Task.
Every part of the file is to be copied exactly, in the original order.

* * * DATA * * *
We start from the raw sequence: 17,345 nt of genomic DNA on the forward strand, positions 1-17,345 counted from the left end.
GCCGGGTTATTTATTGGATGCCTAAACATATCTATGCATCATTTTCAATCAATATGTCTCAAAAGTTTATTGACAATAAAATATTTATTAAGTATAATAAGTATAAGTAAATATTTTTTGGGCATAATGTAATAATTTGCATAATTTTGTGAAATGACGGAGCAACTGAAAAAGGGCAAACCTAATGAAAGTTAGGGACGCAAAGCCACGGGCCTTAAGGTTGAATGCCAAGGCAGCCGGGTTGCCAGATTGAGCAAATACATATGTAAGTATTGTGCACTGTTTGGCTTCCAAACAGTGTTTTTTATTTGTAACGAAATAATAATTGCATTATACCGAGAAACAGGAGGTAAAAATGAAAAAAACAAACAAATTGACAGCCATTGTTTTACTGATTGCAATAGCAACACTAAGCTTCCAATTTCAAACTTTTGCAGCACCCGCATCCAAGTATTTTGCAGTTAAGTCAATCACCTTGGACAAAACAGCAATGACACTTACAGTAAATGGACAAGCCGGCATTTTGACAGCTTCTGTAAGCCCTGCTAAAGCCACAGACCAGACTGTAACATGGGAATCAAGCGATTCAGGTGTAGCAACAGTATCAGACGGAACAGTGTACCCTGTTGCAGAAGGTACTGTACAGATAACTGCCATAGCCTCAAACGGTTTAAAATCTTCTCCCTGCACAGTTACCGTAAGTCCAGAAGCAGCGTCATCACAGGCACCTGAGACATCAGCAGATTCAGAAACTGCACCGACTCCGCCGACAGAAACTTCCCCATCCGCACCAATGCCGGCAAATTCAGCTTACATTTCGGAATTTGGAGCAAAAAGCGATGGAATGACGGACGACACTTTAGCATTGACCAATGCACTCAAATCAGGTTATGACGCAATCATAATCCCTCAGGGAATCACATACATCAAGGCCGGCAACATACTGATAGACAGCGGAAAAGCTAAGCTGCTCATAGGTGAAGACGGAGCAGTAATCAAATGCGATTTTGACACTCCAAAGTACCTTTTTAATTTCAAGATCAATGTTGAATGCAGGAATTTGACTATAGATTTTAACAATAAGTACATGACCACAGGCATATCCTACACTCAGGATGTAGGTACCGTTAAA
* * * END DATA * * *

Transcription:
We start from the raw sequence: 17,345 nt of genomic DNA on the forward strand, positions 1-17,345 counted from the left end.
GCCGGGTTATTTATTGGATGCCTAAACATATCTATGCATCATTTTCAATCAATATGTCTCAAAAGTTTATTGACAATAAAATATTTATTAAGTATAATAAGTATAAGTAAATATTTTTTGGGCATAATGTAATAATTTGCATAATTTTGTGAAATGACGGAGCAACTGAAAAAGGGCAAACCTAATGAAAGTTAGGGACGCAAAGCCACGGGCCTTAAGGTTGAATGCCAAGGCAGCCGGGTTGCCAGATTGAGCAAATACATATGTAAGTATTGTGCACTGTTTGGCTTCCAAACAGTGTTTTTTATTTGTAACGAAATAATAATTGCATTATACCGAGAAACAGGAGGTAAAAATGAAAAAAACAAACAAATTGACAGCCATTGTTTTACTGATTGCAATAGCAACACTAAGCTTCCAATTTCAAACTTTTGCAGCACCCGCATCCAAGTATTTTGCAGTTAAGTCAATCACCTTGGACAAAACAGCAATGACACTTACAGTAAATGGACAAGCCGGCATTTTGACAGCTTCTGTAAGCCCTGCTAAAGCCACAGACCAGACTGTAACATGGGAATCAAGCGATTCAGGTGTAGCAACAGTATCAGACGGAACAGTGTACCCTGTTGCAGAAGGTACTGTACAGATAACTGCCATAGCCTCAAACGGTTTAAAATCTTCTCCCTGCACAGTTACCGTAAGTCCAGAAGCAGCGTCATCACAGGCACCTGAGACATCAGCAGATTCAGAAACTGCACCGACTCCGCCGACAGAAACTTCCCCATCCGCACCAATGCCGGCAAATTCAGCTTACATTTCGGAATTTGGAGCAAAAAGCGATGGAATGACGGACGACACTTTAGCATTGACCAATGCACTCAAATCAGGTTATGACGCAATCATAATCCCTCAGGGAATCACATACATCAAGGCCGGCAACATACTGATAGACAGCGGAAAAGCTAAGCTGCTCATAGGTGAAGACGGAGCAGTAATCAAATGCGATTTTGACACTCCAAAGTACCTTTTTAATTTCAAGATCAATGTTGAATGCAGGAATTTGACTATAGATTTTAACAATAAGTACATGACCACAGGCATATCCTACACTCAGGATGTAGGTACCGTTAAA